Shortage of expertise a damper for India’s R&D ambitions

Shortage of expertise a damper for India’s R&D ambitions
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First Published: Thu, Jul 09 2009. 10 32 PM IST

 Teething problems: A Dell Inc. facility in Tennessee, US. Multinational firms say the curriculum followed by the majority of engineering institutions in India is neither industry-ready nor tailored f
Teething problems: A Dell Inc. facility in Tennessee, US. Multinational firms say the curriculum followed by the majority of engineering institutions in India is neither industry-ready nor tailored f
Updated: Thu, Jul 09 2009. 10 32 PM IST
Bangalore: As India’s dream of moving up the value chain in the tech industry is slowly realized, its giant bite into the research and development apple has led to some teething troubles.
An English-speaking population and a job-hungry country—once enticements enough to attract outsourcing to India—are no longer adequate as local arms of tech multinationals crank up R&D operations.
Teething problems: A Dell Inc. facility in Tennessee, US. Multinational firms say the curriculum followed by the majority of engineering institutions in India is neither industry-ready nor tailored for R&D needs. Harrison McClary / Bloomberg
Coupled with these challenges, expertise that is barely a decade old is limiting the scope of development of cutting-edge technology from India. “If you look at experienced talent, the people who have spent 15, 20, 25 years in product development, that bench is still thin in India,” said Noshir Kaka, director at McKinsey and Co., a consultancy firm.
While the talent pool is large, the absolute value of the engineers in the pool is low—lower than China, for example, Kaka said.
The job-hopping tendency of Indian engineers is another stumbling block in the way of gaining deeper technical knowledge, said Rick Steffens, head of Hewlett-Packard Co.’s systems technology and software division. “We have to make it attractive for engineers to stay with that technology longer, not jumping around from program to program or company to company every couple of years,” he said.
From a research point of view, India’s talent supply is poor, said Guruduth Banavar, head of IBM’s India Research lab. “The total output of PhDs in India is probably about the same as that of a single good university in the US,” he said.
“The supply is poor and the demand has been going up even at the very high ends. And the best folks who could potentially go on for PhDs end up taking jobs because there are so many good jobs available,” he added.
The curriculum followed by the majority of engineering institutions in India is neither industry-ready nor tailored for R&D needs.
The country’s educational system does not support academic or research excellence and lacks good faculty and infrastructure, Banavar said.
India, which has only recently begun dabbling in the fields of computer science and related research, has yet to move toward a curriculum with an experience-oriented approach.
“You see a lack of practical experience—not necessarily of working in a company, but product orientation,” said Srini Koppolu, head of Microsoft Corp.’s India R&D centre in Hyderabad. “Most colleges have a theory-based approach. How much of that theory are you applying to a software development project?” He stressed that only finding talent in university campuses isn’t good enough, and the need is growing for workers who have already helped develop global products.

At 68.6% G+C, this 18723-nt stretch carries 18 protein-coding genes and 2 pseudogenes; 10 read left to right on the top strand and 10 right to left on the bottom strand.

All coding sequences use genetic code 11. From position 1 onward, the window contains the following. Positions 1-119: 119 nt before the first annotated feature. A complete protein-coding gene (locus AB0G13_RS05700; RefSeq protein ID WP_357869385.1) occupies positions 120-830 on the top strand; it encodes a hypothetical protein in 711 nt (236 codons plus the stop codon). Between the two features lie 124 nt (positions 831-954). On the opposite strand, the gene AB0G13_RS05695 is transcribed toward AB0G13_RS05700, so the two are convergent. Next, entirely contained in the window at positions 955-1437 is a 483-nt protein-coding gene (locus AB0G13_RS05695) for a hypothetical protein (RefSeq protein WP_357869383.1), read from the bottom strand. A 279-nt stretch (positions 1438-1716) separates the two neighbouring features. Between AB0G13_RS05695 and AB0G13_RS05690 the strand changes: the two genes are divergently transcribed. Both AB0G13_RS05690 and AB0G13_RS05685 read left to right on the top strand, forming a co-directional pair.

P. Anandan, Koppolu’s counterpart at Microsoft’s research lab in Bangalore, said multinationals in India will need experienced researchers as they attempt to move up the value chain and move from services to R&D and products.
“If India has to create a vibrant R&D environment in computer science or IT, it has to invest more in research, create more researchers and give them good jobs,” he said.
Rising inflation, competition from other countries and a lack of hardware development initiatives are all added pressure points.
HP’s India operations have a strong cost focus, and Steffens said rising inflation is whittling some of the country’s edge.
India also lacks bodies such as the Institute of Electrical and Electronics Engineers that set global industry standards to which multinational tech companies often adhere while developing or collaborating on products.
Vivek Mansingh, Dell Inc.’s India country manager, said some of the work done in the Dell R&D centre in Bangalore does not yet match up to the work done at its Austin, Texas, R&D unit, citing the lack of industry standards which possibly also prevents other companies from collaborating to develop globally accepted products.
Collaboration between Dell, Microsoft and Intel is centred on industry standards predominantly set in the US. The lack of similar standards in India limits not only the scope of collaboration between the Indian counterparts of these companies but also higher-value R&D efforts.
“I think in the future a lot of that interaction will move here and standards bodies will form here,” Mansingh said.
S. John Tilak contributed to this story.
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First Published: Thu, Jul 09 2009. 10 32 PM IST